There’s a lot of humour, there is science – the cars fly and the mobile phones run on static (rub them in your hair to charge) –the parallel world, K’Barth, is full of weird and wonderful creatures in varying sizes, degrees of hairiness, shapes, colours etc. The Pan’s ex boss is a 6ft swamp thing with orange skin and antennae, the head of the Resistance movement is a Blurpon: a small monopedal cat like creature with red fur, a propensity to extreme violence and unsurpassed laundering skills – shirts, not money.
It’s quite non standard.
What inspired you to write this book?
To be honest, I just wrote the kind of book I wanted to read. To me it’s just an updated version of the Narnia books, which I loved, with funny bits and some ritzy modern gadgets thrown in. A kind of Douglas Adams meets James Bond, except I wouldn’t pretend to be able to write like Douglas Adams and if we’re going to start comparing it to the greats it’s probably more like Pratchett. Except I can’t write like him yet, either but I like to aim high (just a bit) so I’m working on it.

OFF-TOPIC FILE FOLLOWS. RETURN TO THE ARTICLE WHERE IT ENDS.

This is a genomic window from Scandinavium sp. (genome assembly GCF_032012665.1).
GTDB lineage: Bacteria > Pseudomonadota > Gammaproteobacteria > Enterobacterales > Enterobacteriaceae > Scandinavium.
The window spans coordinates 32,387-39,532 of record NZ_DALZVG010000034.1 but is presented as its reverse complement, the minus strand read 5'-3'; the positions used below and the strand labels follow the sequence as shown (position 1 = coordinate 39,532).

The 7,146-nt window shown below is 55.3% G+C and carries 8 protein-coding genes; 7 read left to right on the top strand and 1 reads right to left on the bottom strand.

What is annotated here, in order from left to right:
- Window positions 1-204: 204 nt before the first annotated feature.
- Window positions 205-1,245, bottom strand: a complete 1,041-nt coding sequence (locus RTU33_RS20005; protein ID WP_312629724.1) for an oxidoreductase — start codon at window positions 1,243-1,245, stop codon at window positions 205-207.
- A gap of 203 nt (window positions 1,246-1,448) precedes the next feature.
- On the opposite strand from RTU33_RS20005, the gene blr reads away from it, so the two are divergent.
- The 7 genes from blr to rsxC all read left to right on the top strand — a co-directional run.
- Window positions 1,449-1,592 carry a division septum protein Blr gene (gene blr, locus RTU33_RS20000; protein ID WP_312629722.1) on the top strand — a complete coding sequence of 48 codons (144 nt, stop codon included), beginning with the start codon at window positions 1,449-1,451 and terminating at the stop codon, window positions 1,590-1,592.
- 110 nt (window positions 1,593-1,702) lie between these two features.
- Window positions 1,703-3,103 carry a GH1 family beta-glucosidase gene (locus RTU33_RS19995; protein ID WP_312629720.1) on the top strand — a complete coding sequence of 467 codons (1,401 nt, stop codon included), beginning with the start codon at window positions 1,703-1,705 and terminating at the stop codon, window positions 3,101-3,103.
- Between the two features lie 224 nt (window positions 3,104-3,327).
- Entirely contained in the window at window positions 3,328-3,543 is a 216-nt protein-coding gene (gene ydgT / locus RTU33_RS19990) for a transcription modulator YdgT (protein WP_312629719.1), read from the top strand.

How did you come up with the title of your book or series?
The idea of a pimped parallel version of reality has been with me since I can remember. It went through several incarnations before K’Barth indeed it almost went to press as Yarth and the Yarthan Series, but by the time I got to publishing the first book, I discovered that Yarth was some really obscure realm of Dungeons and Dragons invented by a chap who had died and therefore wasn’t alive to ask. So I thought of G’Barth, my husband suggested K’Barth and it stuck. The book titles were easier because I wanted to project that kind of British comedy feel. Also, K’Barthan Series is the weird bit, so the titles need to be a bit less odd. Hence generic choices like Few Are Chosen, The Wrong Stuff, One Man: No Plan and Looking For Trouble. I hope these say ‘comedy’ first and foremost because that’s what it is.
Tell us a little bit about your cover art. Who designed it? Why did you go with that particular image/artwork?